Grippo visited Dr. Passovoy's office again in October 2008, the week after her husband passed away. (Id. at 289.) He noted that she was experiencing what he described as a "grief reaction/depression" and again noted "2x pedal edema." (Id.) Dr. Passovoy gave Grippo a prescription for the arthritis medication Celebrex. (Id.) After this visit Grippo returned to Dr. Passovoy in January and April 2009, complaining of headaches and dizziness. (Id. at 239, 236.) Grippo was concerned because she had an incident where she "zoned out" for one to two minutes and had vertigo. (Id. at 236, 238.) Dr. Passovoy attributed the symptoms to a respiratory viral infection. (Id. at 236, 239.) At the January 2009 visit Dr. Passovoy noted that Grippo had controlled hypertension, was experiencing "mild to moderate clinical depression, " and had degenerative arthritis in her knees and back. (Id. at 239.) He wrote that Grippo is "largely disabled by constant pain and stiffness and is requesting advice with regard to medical disability." (Id.)

Grippo returned to Dr. Passovoy in June 2009 for a diabetic check-up. Dr. Passovoy noted that Grippo's extremities were "abnormal" and that she had no change in her edema. (Id. at 235.) He wrote that she had glucose intolerance and "persistent" obesity. (Id.) The following month Grippo again reported to Dr. Passovoy's office complaining of another respiratory infection. (Id. at 234.) Grippo is a heavy smoker and the examining doctor discussed with her the importance of quitting. (Id.) The doctor noted in the records that Grippo continued to have pedal edema in her extremities and glucose intolerance. (Id. at 278.)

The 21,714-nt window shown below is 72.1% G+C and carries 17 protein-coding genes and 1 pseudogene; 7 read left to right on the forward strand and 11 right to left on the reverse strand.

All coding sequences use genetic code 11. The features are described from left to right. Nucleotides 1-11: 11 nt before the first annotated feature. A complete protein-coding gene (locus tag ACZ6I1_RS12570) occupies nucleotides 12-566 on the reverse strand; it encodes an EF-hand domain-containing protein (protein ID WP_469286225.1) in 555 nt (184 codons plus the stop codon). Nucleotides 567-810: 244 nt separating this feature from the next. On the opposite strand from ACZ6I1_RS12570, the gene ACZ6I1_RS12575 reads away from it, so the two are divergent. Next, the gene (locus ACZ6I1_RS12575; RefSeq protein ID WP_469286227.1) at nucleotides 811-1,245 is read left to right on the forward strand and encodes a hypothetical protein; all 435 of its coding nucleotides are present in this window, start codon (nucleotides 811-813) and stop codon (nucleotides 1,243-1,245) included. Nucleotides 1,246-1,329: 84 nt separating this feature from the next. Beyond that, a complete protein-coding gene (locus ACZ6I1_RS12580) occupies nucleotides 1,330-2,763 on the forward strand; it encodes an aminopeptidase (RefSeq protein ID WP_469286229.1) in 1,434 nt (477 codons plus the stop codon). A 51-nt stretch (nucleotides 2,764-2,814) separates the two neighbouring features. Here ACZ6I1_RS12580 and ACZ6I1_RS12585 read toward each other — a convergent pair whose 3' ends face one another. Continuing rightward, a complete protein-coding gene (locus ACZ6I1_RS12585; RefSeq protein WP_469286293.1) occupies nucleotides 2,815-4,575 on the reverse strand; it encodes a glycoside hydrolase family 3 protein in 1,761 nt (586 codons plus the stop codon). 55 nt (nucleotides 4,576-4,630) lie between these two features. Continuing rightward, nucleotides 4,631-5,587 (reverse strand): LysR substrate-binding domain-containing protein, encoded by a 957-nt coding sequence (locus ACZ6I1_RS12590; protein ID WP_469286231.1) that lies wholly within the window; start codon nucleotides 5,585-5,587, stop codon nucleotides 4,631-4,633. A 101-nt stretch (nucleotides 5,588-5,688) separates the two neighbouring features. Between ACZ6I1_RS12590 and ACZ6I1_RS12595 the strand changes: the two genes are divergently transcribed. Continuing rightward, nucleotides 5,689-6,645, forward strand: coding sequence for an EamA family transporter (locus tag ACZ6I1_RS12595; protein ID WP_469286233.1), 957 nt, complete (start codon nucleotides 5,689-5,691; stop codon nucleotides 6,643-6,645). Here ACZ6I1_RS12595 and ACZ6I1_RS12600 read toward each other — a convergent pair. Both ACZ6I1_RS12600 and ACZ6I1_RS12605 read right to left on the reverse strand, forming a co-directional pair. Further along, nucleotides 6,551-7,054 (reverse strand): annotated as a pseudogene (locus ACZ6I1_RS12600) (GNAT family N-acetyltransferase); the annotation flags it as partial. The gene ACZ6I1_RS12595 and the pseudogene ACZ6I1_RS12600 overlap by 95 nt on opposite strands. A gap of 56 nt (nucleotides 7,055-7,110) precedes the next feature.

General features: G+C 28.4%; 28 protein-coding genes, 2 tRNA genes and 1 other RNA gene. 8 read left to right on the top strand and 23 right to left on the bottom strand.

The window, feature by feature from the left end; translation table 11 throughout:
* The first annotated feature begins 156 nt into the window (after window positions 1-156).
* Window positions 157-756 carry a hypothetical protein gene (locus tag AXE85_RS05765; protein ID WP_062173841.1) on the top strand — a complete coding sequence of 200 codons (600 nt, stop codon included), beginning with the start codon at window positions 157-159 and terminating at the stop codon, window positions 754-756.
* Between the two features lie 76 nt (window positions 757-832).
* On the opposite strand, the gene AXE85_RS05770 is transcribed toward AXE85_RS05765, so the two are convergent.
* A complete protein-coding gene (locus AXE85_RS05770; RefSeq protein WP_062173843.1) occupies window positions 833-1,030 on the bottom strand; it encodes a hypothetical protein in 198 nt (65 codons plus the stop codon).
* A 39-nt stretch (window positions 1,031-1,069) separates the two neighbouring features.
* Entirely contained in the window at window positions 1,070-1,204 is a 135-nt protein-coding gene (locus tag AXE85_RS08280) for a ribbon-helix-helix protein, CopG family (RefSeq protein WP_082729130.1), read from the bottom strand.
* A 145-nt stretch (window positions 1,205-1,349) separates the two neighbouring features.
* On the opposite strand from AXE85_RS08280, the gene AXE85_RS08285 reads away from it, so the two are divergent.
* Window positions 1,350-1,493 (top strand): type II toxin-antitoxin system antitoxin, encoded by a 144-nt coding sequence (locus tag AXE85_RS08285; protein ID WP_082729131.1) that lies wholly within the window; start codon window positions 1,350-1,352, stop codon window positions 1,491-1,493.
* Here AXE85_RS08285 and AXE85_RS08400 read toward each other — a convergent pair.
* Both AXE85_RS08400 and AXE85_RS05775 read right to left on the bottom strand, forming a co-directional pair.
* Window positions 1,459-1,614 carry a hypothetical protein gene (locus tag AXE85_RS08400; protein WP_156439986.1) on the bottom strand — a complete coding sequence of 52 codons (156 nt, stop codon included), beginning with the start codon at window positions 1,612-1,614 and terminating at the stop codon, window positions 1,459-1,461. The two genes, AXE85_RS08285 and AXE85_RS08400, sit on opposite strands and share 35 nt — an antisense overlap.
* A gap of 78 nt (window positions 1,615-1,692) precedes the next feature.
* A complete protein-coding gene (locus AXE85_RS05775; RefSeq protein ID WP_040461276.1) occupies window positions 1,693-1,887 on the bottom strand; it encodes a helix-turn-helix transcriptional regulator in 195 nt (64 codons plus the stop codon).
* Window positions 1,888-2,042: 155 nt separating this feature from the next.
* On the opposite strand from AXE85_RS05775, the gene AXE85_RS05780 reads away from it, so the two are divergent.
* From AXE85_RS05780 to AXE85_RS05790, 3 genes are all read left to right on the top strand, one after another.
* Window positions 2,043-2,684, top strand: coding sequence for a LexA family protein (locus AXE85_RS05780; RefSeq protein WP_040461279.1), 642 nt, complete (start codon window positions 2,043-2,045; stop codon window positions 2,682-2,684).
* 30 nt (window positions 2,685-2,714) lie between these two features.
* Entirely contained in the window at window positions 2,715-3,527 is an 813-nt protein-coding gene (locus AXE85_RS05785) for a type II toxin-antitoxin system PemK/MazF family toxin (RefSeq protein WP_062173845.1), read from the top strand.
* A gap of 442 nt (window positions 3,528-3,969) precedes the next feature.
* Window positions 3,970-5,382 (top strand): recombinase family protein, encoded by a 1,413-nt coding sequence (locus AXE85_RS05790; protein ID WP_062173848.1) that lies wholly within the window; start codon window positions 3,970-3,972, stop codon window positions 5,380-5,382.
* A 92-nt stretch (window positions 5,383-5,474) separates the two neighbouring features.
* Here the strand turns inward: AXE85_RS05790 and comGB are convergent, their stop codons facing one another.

In October 2009 Dr. Passovoy provided a medical opinion letter in support of Grippo's DIB application describing her as a "medically complex" patient with problems including "hyperthyroid, chronic obstructive lung disease secondary to extensive tobacco abuse, gastroesophageal reflux disease, hypertension, persistent vertigo, restless leg syndrome, and variant migraine" as well as glucose intolerance. (Id. at 252.) Dr. Passovoy wrote that Grippo's "disabling condition is severe degenerative joint disease involving hips, knees, and back, " which he said impairs her ability to move. (Id.) He also noted that Grippo's "morbid obesity"-at the time her body mass index was 43-contributes to her condition and her continuous "tobacco abuse with two-pack-per-day smoking" exacerbates "her chronic lung disease." (Id.) He opined that Grippo's joint disease and her chronic lung disease impair her ability to move and "feed into her inability to walk any distance at all without either fatigue or pain." (Id.) Dr. Passovoy wrote that he would classify her as a "totally disabled" patient and opined that "the chances of her being rehabilitatable from the standpoint of her arthritis and obesity, are vanishingly small." (Id.)